AP NEWS

Rate increase for Upstate electricity reduced by regulators

May 3, 2019

State utility regulators on Wednesday reduced a proposed rate increase that would have affected 591,000 Duke Energy customers in the Upstate, and called executives of the energy company “tone deaf” for the proposal.

Duke Energy requested last year to increase its Residential Basic Facilities Rate charge from $8.29 to $28, a spike that annually would have resulted in $236.52 more per customer in energy costs.The company later agreed to lower the charge to either $11.70 or $13.09.

The Public Service Commission is expected to announce a final decision on the rate increase in coming weeks.

A directive, written by Commissioner Thomas Ervin, who represents the Upstate, cut the planned rate increase, reduced the rate of return Duke Energy could collect in the future and reduced what the company could charge customers for coal ash cleanup in North Carolina. The directive further called out Duke Energy leaders for the proposal.

[Duke Energy has two divisions in South Carolina. The PSC directive applies to Duke Energy Carolinas. Duke Energy Progress serves Florence and the Pee Dee. This directive could indicate a similar PSC directive might come for Duke Energy Progress.]

“The CEO and executive team demonstrated they were ‘tone deaf’ as to how a 238% increase in the Basic Facilities Charge would have negatively and adversely impacted the elderly, the disabled, the low income and low use customers,” the Public Service Commission of South Carolina said in the directive.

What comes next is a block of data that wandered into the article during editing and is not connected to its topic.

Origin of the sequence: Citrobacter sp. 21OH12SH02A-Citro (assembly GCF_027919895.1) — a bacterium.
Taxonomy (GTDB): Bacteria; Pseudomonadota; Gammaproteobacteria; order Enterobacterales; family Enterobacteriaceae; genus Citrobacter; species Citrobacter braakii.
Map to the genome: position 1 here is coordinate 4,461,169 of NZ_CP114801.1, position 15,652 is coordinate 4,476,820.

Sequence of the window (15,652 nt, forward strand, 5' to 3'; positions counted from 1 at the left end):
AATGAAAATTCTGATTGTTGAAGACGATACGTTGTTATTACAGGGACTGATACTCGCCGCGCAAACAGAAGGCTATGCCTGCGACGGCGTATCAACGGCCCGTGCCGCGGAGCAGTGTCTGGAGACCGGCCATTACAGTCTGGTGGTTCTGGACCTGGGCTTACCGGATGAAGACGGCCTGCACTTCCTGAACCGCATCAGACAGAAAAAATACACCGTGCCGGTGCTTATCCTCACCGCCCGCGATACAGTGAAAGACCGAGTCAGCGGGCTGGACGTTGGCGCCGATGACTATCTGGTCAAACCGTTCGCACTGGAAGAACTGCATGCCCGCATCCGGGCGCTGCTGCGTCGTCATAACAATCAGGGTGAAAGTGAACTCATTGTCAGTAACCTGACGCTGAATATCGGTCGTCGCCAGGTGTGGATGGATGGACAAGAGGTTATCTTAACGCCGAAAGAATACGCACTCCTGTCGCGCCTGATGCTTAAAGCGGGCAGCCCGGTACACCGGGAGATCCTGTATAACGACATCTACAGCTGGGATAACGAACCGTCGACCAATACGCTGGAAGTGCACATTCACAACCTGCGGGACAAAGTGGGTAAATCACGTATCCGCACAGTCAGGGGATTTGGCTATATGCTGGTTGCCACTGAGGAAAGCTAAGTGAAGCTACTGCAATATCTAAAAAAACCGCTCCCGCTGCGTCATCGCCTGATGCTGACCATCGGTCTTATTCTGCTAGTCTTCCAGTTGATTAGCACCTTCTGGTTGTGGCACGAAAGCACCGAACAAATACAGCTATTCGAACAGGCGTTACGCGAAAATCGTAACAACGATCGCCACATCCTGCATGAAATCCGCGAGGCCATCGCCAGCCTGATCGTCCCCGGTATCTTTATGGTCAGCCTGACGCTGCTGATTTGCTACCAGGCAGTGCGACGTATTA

Shelley Robbins, Upstate Forever energy and policy director, said the increase to the basic facilities charge would have been unavoidable for users regardless of the amount of energy they consume.

“Because you can’t do anything to mitigate that increase, it completely disincentivizes energy efficiency and it disincentivizes solar. Our position is energy-efficiency is essential to avoiding additions to generating capacity that then have a negative impact on our upstate.”

Regulators further recommended the company’s CEO and Duke Energy executives take pay cuts.

“I am recommending a 75% disallowance of the CEO’s excessively high executive compensation for South Carolina during the test year 2017 and a 50% disallowance for the next three highest Company executives,” the directive stated.

Duke Energy CEO Lynn Good made $21.4 million in 2017 and $14 million in 2018 between her base salary and stock awards.

In March, state utility regulators traveled to the Upstate to hear public comments about the proposed increase. At least 500 people attended the public hearing in Greenville.

Duke Energy spokesperson Ryan Mosier said the energy company disagrees with some of the findings and legal conclusions made by the commission.

“We will complete a thorough review of the order once issued – including any needed clarification – and then evaluate next steps, keeping in mind that it is critical to balance the needs of our customers with smart investments that keep costs as low as possible and keep South Carolina competitive for the long term,” Mosier said in a prepared statement.

Robbins said the directive reflects a change in the Public Service Commission, which last year changed its mission to focus on citizen interests.

“In years past we probably would have seen almost a rubber stamp from the Public Service Commission, so this ruling indicates a real change in the Public Service Commission and in the Office of Regulatory Staff... Citizens who may have felt their voices didn’t matter in the past, we’re proving that their voices do now matter,” Robbins said.